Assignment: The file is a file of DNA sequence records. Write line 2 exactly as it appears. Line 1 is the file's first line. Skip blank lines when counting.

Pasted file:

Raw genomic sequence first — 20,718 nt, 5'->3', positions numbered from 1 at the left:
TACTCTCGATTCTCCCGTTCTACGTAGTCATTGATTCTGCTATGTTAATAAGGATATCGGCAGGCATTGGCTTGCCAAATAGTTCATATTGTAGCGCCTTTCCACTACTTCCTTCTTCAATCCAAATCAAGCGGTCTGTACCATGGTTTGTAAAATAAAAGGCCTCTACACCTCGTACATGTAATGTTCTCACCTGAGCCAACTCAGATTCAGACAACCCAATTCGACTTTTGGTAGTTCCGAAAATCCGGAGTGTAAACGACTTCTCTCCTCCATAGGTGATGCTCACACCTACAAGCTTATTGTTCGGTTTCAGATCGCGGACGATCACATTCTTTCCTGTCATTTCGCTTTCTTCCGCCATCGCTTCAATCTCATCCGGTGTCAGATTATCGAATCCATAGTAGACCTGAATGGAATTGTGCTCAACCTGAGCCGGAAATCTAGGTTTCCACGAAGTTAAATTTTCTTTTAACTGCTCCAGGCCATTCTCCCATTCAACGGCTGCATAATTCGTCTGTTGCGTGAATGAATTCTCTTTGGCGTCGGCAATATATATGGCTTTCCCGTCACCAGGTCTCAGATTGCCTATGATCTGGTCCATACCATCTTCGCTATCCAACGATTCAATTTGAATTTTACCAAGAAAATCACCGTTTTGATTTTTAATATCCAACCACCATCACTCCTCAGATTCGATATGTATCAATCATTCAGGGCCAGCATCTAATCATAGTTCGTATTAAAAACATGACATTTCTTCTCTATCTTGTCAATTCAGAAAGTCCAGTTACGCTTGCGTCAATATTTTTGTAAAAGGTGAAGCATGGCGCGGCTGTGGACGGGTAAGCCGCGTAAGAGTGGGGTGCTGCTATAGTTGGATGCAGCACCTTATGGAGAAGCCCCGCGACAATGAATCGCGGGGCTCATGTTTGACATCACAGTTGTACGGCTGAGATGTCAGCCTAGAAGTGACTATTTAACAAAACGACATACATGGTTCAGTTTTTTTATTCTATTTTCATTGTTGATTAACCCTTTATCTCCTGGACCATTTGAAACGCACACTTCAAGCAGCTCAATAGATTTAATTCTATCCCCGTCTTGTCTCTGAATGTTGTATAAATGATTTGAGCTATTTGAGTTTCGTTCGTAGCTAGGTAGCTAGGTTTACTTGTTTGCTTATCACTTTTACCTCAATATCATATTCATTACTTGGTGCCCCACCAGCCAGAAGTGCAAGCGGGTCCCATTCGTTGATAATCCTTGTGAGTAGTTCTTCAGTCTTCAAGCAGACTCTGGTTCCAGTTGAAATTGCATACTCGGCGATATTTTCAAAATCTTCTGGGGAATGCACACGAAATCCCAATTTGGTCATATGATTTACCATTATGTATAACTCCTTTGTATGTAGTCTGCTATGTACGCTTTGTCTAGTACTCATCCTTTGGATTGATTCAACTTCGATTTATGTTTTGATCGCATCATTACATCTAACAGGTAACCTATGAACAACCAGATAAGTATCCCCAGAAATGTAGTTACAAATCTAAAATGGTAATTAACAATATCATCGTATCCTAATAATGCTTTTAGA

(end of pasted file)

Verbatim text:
TACTCTCGATTCTCCCGTTCTACGTAGTCATTGATTCTGCTATGTTAATAAGGATATCGGCAGGCATTGGCTTGCCAAATAGTTCATATTGTAGCGCCTTTCCACTACTTCCTTCTTCAATCCAAATCAAGCGGTCTGTACCATGGTTTGTAAAATAAAAGGCCTCTACACCTCGTACATGTAATGTTCTCACCTGAGCCAACTCAGATTCAGACAACCCAATTCGACTTTTGGTAGTTCCGAAAATCCGGAGTGTAAACGACTTCTCTCCTCCATAGGTGATGCTCACACCTACAAGCTTATTGTTCGGTTTCAGATCGCGGACGATCACATTCTTTCCTGTCATTTCGCTTTCTTCCGCCATCGCTTCAATCTCATCCGGTGTCAGATTATCGAATCCATAGTAGACCTGAATGGAATTGTGCTCAACCTGAGCCGGAAATCTAGGTTTCCACGAAGTTAAATTTTCTTTTAACTGCTCCAGGCCATTCTCCCATTCAACGGCTGCATAATTCGTCTGTTGCGTGAATGAATTCTCTTTGGCGTCGGCAATATATATGGCTTTCCCGTCACCAGGTCTCAGATTGCCTATGATCTGGTCCATACCATCTTCGCTATCCAACGATTCAATTTGAATTTTACCAAGAAAATCACCGTTTTGATTTTTAATATCCAACCACCATCACTCCTCAGATTCGATATGTATCAATCATTCAGGGCCAGCATCTAATCATAGTTCGTATTAAAAACATGACATTTCTTCTCTATCTTGTCAATTCAGAAAGTCCAGTTACGCTTGCGTCAATATTTTTGTAAAAGGTGAAGCATGGCGCGGCTGTGGACGGGTAAGCCGCGTAAGAGTGGGGTGCTGCTATAGTTGGATGCAGCACCTTATGGAGAAGCCCCGCGACAATGAATCGCGGGGCTCATGTTTGACATCACAGTTGTACGGCTGAGATGTCAGCCTAGAAGTGACTATTTAACAAAACGACATACATGGTTCAGTTTTTTTATTCTATTTTCATTGTTGATTAACCCTTTATCTCCTGGACCATTTGAAACGCACACTTCAAGCAGCTCAATAGATTTAATTCTATCCCCGTCTTGTCTCTGAATGTTGTATAAATGATTTGAGCTATTTGAGTTTCGTTCGTAGCTAGGTAGCTAGGTTTACTTGTTTGCTTATCACTTTTACCTCAATATCATATTCATTACTTGGTGCCCCACCAGCCAGAAGTGCAAGCGGGTCCCATTCGTTGATAATCCTTGTGAGTAGTTCTTCAGTCTTCAAGCAGACTCTGGTTCCAGTTGAAATTGCATACTCGGCGATATTTTCAAAATCTTCTGGGGAATGCACACGAAATCCCAATTTGGTCATATGATTTACCATTATGTATAACTCCTTTGTATGTAGTCTGCTATGTACGCTTTGTCTAGTACTCATCCTTTGGATTGATTCAACTTCGATTTATGTTTTGATCGCATCATTACATCTAACAGGTAACCTATGAACAACCAGATAAGTATCCCCAGAAATGTAGTTACAAATCTAAAATGGTAATTAACAATATCATCGTATCCTAATAATGCTTTTAGA